Thomas L. Wheeler

Your father owned a very successful Advertising company in Columbus and lived in Grandview, a suburb of Columbus just down the street from OSU. So you were born and raised in Grandview and graduated from Grandview High School in 1950. You enrolled in The Ohio State University that same year. You had the unique experience of attending the same University your grandparents and father attended and your grandparents graduated in 1906 which was close to the very beginning of the University and a time when there were only 2 buildings on our campus.

Your grandfather, also Tom Wheeler, had the distinction of helping to dig Mirror Lake and your grandson is the fifth generation to attend OSU. So you are clearly a “diehard” Buckeye.

It was this background that led to your accomplishments in the business world and you philanthropic efforts in retirement.

After a problematic pledging at another fraternity, you realized most of your friends were Sig Eps and you joined Ohio Gamma your sophomore year. You were at Ohio State in a strange time when football was not “King” and you were part of a group to hang football coach Carroll Widdoes in effigy. This led to the hiring of Woody Hayes and our first Rose Bowl. So, it might seem you helped put us on the map as a football school with your effigy prank!

Your leadership quickly became apparent as 1952 Rush Chairman where you brought in the largest recruiting class to date and became chapter president in 1953.

At OSU it seems you were on every committee there was. You were Junior Class President, a member of B.I.E., Alpha Phi Mu (Industrial Engineering Honorary Society), American Institute of Industrial Engineers, Council of Fraternity Presidents, Fraternity Affairs Office (Treasurer), Greek Week, IFC-Panhellenic Conference (C0-Chair), Interfraternity Commission, MAKIO (Sophomore Editor) , May week, OSPA (Campaign Chairman), Society Of American Military, Scabbard and Blade, Scarlet Mask, Senior Class Cabinet, Strollers, Student Life Conference (Chairman), Student Senate and Texnikoi.

Upon receiving your degree, you served in the Army Corp of Engineers as a 1st Lieutenant from 1955 to 1957

With your military discharge and a degree in Industrial engineering in hand, you applied and were accepted to graduate school at Harvard, MIT and The Warton School at the University of Pennsylvania. While Harvard accepted you, they were full. MIT accepted you but failed to tell you, and that left the Wharton School which not only told you but were not full. So, with a part time job in Engineering at Westinghouse, off you went to the Wharton School for your Masters. You completed your Master’s degree in 18 months but were disappointed in your first Ivy League football game where only about 5000 attended versus the large crowds at OSU!

After the Wharton School, trucking companies became interested in adding Industrial Engineers to their staff and you landed a job at a trucking company that wanted you to turn around a Chicago terminal that had never been profitable. Under your leadership and only 2 years later, they became profitable.

That success led you to the A. T. Carney company, a transport consulting company, and you were one of only 11 Industrial Engineers in the entire Trucking Industry.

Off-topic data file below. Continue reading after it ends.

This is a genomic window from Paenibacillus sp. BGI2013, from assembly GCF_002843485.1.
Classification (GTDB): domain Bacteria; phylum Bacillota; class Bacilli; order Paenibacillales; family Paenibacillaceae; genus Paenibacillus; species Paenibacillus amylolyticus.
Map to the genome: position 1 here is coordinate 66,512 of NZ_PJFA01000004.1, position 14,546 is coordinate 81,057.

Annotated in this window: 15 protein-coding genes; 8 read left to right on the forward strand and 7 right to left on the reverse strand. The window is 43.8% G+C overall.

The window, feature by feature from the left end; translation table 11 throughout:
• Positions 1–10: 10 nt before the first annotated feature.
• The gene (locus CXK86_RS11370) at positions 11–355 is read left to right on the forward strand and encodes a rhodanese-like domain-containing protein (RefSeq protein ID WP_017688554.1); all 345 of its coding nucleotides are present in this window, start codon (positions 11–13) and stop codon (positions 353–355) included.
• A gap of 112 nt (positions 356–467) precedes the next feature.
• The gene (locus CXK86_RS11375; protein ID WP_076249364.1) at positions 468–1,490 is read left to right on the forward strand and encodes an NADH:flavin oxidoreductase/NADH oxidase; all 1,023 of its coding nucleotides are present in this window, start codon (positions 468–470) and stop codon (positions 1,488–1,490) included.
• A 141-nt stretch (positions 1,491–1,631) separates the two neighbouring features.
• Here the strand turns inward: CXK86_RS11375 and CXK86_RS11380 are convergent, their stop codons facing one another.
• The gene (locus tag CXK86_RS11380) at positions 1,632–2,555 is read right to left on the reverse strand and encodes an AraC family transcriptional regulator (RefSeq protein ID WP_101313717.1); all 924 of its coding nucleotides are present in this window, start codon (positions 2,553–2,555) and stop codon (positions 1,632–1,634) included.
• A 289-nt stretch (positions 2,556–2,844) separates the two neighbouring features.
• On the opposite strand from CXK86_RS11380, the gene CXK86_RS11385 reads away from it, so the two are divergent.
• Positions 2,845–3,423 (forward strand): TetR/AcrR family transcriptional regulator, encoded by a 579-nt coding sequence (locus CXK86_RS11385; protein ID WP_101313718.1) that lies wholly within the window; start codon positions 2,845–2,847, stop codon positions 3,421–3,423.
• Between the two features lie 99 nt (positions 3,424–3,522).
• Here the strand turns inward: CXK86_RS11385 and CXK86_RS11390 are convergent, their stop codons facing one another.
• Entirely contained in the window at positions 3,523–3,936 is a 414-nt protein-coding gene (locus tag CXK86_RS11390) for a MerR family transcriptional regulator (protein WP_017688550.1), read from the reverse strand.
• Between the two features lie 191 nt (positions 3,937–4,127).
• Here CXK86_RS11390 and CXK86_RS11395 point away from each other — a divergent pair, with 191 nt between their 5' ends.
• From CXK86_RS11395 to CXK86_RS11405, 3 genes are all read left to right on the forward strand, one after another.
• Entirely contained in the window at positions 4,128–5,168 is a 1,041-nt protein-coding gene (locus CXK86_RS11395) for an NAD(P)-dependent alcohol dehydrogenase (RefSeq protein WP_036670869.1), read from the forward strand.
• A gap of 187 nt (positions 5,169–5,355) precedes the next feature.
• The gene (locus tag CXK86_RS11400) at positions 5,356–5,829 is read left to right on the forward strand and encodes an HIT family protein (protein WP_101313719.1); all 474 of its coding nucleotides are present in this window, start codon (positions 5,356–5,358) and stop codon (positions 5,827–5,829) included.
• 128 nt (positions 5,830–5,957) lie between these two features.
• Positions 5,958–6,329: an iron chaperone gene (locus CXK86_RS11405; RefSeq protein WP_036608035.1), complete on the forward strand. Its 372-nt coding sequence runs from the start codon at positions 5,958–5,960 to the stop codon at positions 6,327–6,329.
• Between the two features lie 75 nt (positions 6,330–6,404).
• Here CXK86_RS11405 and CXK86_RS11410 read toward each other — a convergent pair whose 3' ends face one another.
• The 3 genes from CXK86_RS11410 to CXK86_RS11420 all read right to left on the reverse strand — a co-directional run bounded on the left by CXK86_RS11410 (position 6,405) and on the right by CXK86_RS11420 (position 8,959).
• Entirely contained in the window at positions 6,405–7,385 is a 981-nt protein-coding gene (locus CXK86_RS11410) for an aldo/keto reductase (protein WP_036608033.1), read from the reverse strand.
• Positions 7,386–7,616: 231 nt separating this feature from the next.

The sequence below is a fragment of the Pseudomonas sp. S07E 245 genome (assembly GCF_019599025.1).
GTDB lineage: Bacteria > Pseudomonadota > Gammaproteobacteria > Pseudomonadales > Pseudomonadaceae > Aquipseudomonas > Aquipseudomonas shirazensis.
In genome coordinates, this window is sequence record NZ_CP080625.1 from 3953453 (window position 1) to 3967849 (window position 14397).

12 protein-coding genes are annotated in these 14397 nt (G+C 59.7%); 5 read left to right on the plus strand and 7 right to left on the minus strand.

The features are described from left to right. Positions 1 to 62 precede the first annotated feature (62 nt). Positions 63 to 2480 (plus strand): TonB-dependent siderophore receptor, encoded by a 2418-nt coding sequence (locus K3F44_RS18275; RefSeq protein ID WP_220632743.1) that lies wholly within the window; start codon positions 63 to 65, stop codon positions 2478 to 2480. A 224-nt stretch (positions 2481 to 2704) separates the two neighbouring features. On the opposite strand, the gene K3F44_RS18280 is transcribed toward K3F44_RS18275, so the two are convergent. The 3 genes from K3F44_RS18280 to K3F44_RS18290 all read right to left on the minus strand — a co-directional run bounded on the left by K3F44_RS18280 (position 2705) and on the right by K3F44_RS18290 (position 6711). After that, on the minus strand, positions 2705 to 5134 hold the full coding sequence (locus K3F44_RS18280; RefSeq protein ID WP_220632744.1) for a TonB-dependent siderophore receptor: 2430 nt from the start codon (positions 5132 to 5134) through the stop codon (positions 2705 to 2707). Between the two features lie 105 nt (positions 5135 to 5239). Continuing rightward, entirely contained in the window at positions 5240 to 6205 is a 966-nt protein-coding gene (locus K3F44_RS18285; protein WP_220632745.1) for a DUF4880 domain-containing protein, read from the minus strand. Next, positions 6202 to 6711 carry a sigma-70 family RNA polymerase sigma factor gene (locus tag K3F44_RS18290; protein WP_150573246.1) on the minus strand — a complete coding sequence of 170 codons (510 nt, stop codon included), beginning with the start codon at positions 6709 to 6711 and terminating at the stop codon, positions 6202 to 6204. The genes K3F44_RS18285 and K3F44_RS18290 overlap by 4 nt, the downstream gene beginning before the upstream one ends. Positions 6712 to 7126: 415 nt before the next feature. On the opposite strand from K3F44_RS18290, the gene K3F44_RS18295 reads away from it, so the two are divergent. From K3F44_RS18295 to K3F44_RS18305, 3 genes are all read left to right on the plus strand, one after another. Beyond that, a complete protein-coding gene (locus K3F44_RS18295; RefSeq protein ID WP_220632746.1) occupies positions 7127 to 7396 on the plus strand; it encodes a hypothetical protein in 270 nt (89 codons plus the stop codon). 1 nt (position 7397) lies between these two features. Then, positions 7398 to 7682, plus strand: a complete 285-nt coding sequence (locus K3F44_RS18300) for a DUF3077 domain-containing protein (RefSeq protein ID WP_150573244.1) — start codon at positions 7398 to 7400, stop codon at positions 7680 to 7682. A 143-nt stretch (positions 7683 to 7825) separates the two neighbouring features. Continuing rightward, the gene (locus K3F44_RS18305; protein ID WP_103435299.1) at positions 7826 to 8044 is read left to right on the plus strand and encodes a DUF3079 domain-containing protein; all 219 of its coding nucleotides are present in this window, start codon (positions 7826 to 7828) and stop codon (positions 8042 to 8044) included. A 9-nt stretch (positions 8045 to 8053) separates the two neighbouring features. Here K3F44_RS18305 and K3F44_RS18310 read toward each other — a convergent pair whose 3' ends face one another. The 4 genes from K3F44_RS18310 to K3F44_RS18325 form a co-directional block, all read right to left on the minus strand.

Your “Big Break” came in 1967 when you joined the United Parcel Service or UPS as it is now known. In 1967 UPS was a fairly large company but not well known and 1967 was the beginning of some fantastic growth years. You spent 12 years overseeing the Industrial Engineering department before being named to manage the Corporate Real Estate Department for the next 15 years.

It is interesting to note that during your time at UPS, the company’s stock split 19 times and averaged growth of 17% per year over those 27 years. So both you and UPS were doing something right!

Giving back to the University was always a strong desire. So in honor of your father, you and your mother made a donation to the Business School to establish the Thomas Wheeler Jr. Lecture Hall in Gerlach Hall which has become a cornerstone of the Fisher College of Business.

Because of your own career and the business of your father, you have always been interested in small companies and their development. You were also interested in developing students in that field. But you did not wish to merely give money, you wanted to provide guidance to these students and to be active in their development. These interests led you to endow $2.5 million dollars to establish the Thomas L. Wheeler, III Internship for small business. Working with the assistant dean of the OSU business school, the internship provides $50,000 annually for student internships in small businesses and has become so successful that there are more small businesses looking for these interns than there are students!

You have 4 children and 10 grandchildren and now reside in Silverthorne, Colorado, where you serve as the Director of the Silverthorne Historical Society. Your daughter, Julia O-Hickey, is here with you tonight.

For your accomplishments and your passion and dedication to contributing to The Ohio State University and development of the young men and women who are served by your internship, we are honored to present you with the 2017 George E. Smith Distinguished Alumni Award.